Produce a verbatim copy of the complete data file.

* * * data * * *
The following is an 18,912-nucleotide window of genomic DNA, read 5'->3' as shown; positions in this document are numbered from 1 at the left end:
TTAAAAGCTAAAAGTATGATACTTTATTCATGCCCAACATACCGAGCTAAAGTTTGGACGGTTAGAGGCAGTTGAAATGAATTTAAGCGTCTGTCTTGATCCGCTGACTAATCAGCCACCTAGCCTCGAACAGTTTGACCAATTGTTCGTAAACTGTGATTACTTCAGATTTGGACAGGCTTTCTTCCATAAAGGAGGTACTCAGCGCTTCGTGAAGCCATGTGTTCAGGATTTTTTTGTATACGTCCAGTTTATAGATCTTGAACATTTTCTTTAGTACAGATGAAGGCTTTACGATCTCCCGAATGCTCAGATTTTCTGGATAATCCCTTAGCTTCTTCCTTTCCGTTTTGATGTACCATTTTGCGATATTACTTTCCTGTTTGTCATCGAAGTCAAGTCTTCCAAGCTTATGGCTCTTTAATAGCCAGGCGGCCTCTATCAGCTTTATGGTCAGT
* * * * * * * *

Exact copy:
The following is an 18,912-nucleotide window of genomic DNA, read 5'->3' as shown; positions in this document are numbered from 1 at the left end:
TTAAAAGCTAAAAGTATGATACTTTATTCATGCCCAACATACCGAGCTAAAGTTTGGACGGTTAGAGGCAGTTGAAATGAATTTAAGCGTCTGTCTTGATCCGCTGACTAATCAGCCACCTAGCCTCGAACAGTTTGACCAATTGTTCGTAAACTGTGATTACTTCAGATTTGGACAGGCTTTCTTCCATAAAGGAGGTACTCAGCGCTTCGTGAAGCCATGTGTTCAGGATTTTTTTGTATACGTCCAGTTTATAGATCTTGAACATTTTCTTTAGTACAGATGAAGGCTTTACGATCTCCCGAATGCTCAGATTTTCTGGATAATCCCTTAGCTTCTTCCTTTCCGTTTTGATGTACCATTTTGCGATATTACTTTCCTGTTTGTCATCGAAGTCAAGTCTTCCAAGCTTATGGCTCTTTAATAGCCAGGCGGCCTCTATCAGCTTTATGGTCAGT